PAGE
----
You are the owner of this article.
featured top story
‘We should always remember’

Jason Busby focuses on price paid by first responders in wake of 9/11 during Talladega ceremony (with photos)

TALLADEGA -- Eighteen years ago Wednesday, the United States was attacked, changing the course of world events and thousands of individual lives. 

The organization Pastors Making a Positive Impact in Talladega held a community remembrance ceremony Wednesday afternoon on The Courthouse Square, with the theme “Combating Violence in Our World and Community.”

Stan Hardegen gave a welcome on behalf of the Hall of Heroes Committee, and Munford Mayor Jo Ann Fambrough led the Pledge of Allegiance, with the Rev. Heath Walton then leading the national anthem.

The Rev. Jerrell Hicks gave the Scripture for the event, from Joshua 1:9: “Be strong and courageous, do not be afraid; do not be discouraged, for the Lord your God will be with you wherever you go.”

Talladega police Chief Jason Busby was the afternoon’s keynote speaker, addressing the plight and sacrifices made by first responders not only on the day of the attack, but also down through the years afterward.

Busby said he was a second shift patrol officer with a 4-week old son on that day in 2001. His sister had called to tell him the first plane had hit the World Trade Center, and he turned on the TV just as the second plane hit.

“The loss was tremendous that day, and we should always remember those we lost,” he said. “I am not discounting the civilian losses and suffering that resulted, but I want to focus on the loss of emergency service personnel during the post-cleanup period.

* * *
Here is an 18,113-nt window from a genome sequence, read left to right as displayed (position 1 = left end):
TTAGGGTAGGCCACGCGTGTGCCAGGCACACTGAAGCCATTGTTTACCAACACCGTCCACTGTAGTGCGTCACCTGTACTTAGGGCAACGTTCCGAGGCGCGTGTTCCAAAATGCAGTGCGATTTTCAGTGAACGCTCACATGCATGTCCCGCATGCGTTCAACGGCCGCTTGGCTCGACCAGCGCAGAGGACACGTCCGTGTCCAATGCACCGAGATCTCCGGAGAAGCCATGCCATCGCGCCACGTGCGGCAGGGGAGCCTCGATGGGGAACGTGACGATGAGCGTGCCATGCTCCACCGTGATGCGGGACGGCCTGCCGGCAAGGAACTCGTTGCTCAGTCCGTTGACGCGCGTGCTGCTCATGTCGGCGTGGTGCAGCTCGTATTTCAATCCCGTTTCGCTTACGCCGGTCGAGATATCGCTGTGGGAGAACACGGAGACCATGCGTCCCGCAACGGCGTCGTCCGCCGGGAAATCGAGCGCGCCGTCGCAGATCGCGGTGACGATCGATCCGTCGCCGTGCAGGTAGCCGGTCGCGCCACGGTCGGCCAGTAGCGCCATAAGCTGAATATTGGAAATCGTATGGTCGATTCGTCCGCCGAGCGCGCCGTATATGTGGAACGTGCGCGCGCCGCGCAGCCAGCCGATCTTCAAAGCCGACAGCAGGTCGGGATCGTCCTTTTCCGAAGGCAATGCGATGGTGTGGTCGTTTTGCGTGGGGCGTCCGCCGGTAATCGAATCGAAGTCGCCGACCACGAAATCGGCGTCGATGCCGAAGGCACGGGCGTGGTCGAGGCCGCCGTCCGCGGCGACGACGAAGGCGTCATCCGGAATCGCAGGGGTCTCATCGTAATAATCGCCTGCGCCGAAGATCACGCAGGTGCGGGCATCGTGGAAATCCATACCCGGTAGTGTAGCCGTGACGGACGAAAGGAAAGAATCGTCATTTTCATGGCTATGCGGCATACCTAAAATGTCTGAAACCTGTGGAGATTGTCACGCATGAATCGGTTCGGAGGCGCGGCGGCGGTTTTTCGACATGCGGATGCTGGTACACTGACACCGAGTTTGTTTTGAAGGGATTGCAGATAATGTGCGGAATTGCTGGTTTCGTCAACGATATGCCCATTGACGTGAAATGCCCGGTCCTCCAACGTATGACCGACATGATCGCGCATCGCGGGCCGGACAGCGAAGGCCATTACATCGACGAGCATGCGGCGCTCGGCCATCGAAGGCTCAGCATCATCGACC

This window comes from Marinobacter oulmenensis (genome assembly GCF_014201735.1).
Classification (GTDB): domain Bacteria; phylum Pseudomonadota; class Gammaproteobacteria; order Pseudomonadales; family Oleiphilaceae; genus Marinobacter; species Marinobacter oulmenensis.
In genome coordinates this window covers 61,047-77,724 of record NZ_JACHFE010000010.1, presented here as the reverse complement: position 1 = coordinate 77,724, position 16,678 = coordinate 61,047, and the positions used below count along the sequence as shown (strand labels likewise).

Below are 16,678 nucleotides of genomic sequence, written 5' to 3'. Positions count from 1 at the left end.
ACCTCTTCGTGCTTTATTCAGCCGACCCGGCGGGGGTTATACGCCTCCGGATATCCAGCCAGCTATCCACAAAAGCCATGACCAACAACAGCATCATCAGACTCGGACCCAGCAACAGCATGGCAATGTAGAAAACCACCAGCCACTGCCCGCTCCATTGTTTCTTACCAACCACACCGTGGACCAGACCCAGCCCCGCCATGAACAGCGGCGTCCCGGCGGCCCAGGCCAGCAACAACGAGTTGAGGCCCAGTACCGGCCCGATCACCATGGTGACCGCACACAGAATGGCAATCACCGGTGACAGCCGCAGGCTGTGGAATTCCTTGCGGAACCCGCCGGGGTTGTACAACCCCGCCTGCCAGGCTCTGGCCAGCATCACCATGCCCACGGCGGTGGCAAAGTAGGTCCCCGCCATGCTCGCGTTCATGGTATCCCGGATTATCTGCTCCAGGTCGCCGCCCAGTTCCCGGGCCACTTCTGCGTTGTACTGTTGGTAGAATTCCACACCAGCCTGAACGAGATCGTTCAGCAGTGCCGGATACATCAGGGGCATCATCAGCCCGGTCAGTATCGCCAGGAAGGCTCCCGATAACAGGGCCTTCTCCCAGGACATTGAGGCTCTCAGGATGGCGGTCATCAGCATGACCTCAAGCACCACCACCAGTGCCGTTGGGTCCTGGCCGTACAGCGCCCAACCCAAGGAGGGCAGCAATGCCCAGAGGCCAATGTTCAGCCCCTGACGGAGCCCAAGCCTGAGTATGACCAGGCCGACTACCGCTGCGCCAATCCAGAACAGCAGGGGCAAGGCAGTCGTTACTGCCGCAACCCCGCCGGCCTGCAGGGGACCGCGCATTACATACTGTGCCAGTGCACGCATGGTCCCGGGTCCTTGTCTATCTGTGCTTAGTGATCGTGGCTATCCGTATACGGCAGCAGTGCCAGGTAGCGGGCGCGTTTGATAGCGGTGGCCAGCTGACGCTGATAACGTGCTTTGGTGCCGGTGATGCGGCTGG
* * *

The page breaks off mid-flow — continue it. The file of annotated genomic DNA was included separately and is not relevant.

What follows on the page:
“These were the people who ran toward the danger. The last police officer to die as a result of his actions right after the attacks died Aug. 29, 2019. He had spent the time immediately after the attacks combing landfills for bodies to give families closure and for physical evidence of the attacks.”

To date, 241 police officers and 202 firefighters have died from illnesses traceable to the post-9/11 cleanup, he said, not including state and federal emergency responders. 

Some 4,000 first responders have been diagnosed with cancer. Another 3,700 suffer from debilitating mental health conditions, “not including those who suffer in silence. And not just them, but all of the family, friends and co-workers who suffer along with them,” he said.

“We can’t let Sept. 11 become just another day on the calendar. The loss of life from that day changed everything. We should remember those effects daily.”

The Rev. Dante Whittaker, who has worked as a wildland firefighter, led the recognition of and prayer for all of the first responders present on The Square, followed by a remembrance of both the victims and heroes of that by the Rev. Robert Klotz.

The Rev. Walter Jones and Pastor Eugene Jacobs prayed for wisdom and love in the face of an increasingly violent world and community, and the Rev. Phoebe Presson led those assembled in the Lord’s Prayer.

The ceremony closed with the Afternoon of Praise choir singing a medley of “My Country Tis of Thee,” “America The Beautiful” and “The Battle Hymn of the Republic.”